A recent report on vehicle emissions and air quality observed that “as much as 50 per cent of traffic congestion can be potentially caused by drivers cruising around in search of a parking space, or a cheaper space.” It follows that significant amounts of emissions and air pollution are thus created by drivers looking for that elusive space, and that vast amounts of fuel are similarly wasted. But then we’ve all probably been guilty of doing this from time to time – perhaps because we simply haven’t considered the possibility of a shortage of parking, or the unexpected high parking costs in a town or city that we don’t know.
Well, as with journey planning and traffic avoidance, and a host of other motoring subjects, the world of smartphone apps can come to the rescue. It’s quite an eye-opener to discover that apps such as the free Parkopedia and AA Parking (which is supplied by Parkopedia, but costs £1.99) will give you a map display selection of parking locations in any city, and many towns, their hourly costs, and sometimes the current space availability, and then direct you, using your mobile, to the parking place that you’ve selected.
Our test on a suitably random location, in this case using Parkopedia for the destination of the Passport Office in Peterborough, produced a map showing over a dozen suitable nearby locations. Along with each of their numbers of spaces, hourly costs, distance from your destination, and a street view photograph of the entrance, you also get some user star ratings, available payment methods, and it integrates with Google route guidance at the tap of a finger – all impressive stuff. If there’s no information given on space availability, there’s usually a contact number listed you can call. So here’s a huge possibility of saving time and money, and probably also saving a lot of frustration from driving around searching for a parking space, if the system works for you. Some Parkopedia user ratings we found were perhaps a touch negative, but most were pretty favourable, saying things like “Brilliant! A must for any driver. 99 per cent of the car parks are listed, with up-to-date charges and full information” and over 80 per cent of user ratings were of four out of five stars. For regular travellers visiting unfamiliar places it sounds like something near to a necessity to us. You can also find Parkopedia at home on your PC though, or a mobile broadband enabled laptop when you’re out and about, although you’ll then need some other source of route guidance.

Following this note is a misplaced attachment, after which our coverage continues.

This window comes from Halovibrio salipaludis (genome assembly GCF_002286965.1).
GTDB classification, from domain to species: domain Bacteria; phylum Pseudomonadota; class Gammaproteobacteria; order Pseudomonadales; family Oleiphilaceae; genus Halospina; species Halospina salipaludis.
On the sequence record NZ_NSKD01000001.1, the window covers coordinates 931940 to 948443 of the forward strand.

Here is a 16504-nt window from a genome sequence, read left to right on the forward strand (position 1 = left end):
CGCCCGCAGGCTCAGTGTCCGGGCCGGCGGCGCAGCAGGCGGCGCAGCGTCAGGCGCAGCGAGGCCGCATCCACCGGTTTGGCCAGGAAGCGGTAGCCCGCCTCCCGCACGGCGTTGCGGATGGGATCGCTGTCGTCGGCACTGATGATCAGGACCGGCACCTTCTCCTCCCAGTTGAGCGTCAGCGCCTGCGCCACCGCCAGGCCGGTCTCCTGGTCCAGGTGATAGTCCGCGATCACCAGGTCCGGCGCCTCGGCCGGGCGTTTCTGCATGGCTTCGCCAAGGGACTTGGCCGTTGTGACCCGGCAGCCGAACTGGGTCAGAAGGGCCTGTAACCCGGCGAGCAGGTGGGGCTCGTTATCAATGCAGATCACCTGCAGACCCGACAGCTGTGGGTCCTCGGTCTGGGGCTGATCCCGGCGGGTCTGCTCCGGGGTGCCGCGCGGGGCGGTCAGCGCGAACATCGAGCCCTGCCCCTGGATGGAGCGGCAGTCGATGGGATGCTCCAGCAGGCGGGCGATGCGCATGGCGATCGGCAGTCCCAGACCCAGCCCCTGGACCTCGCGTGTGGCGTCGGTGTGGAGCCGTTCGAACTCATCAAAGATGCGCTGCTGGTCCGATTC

While we’re on the subject of urban parking, we’ll touch on the subject of park and ride systems available in many bigger towns and cities now, and tourist centres like Oxford and Cambridge. There are criticisms that people drive longer distances to get to them than if they just drove into town and parked up, or, more justifiably, walked to their nearest bus stop and left the car at home. But that doesn’t work for many people, and the reason why park and ride car parks are full is because they are working very well. Critics of the Cambridge service have said “There does not appear to be evidence of an overall drop in vehicle flow within the city” and that “while cars parked at the park and ride sites are themselves no longer contributing towards city congestion, traffic flows are being generated elsewhere – for example, flows between car parks and homes from locals at whom the park and ride was not targeted, but who nevertheless are attempting to commute to the service.” Do you really need to be “targeted” to use and benefit from park and ride? That sort of criticism just doesn’t stand up, for us, and if your local town or city has a service available, then there are really few excuses not to use it, whenever you can. This possibly applies to some of those who are thinking about using the parking apps reviewed above, and if you regularly visit any town or city with a park and ride service, you should at least familiarise yourself with its locations and consider whether it might just be a useful solution for you. Using Parkopedia, or a quiet ride in on a park and ride bus is far better preparation for a tough business meeting, a job interview, or a nice restaurant meal than a panic-stricken drive around strange streets, looking desperately for a parking space that may never actually materialise.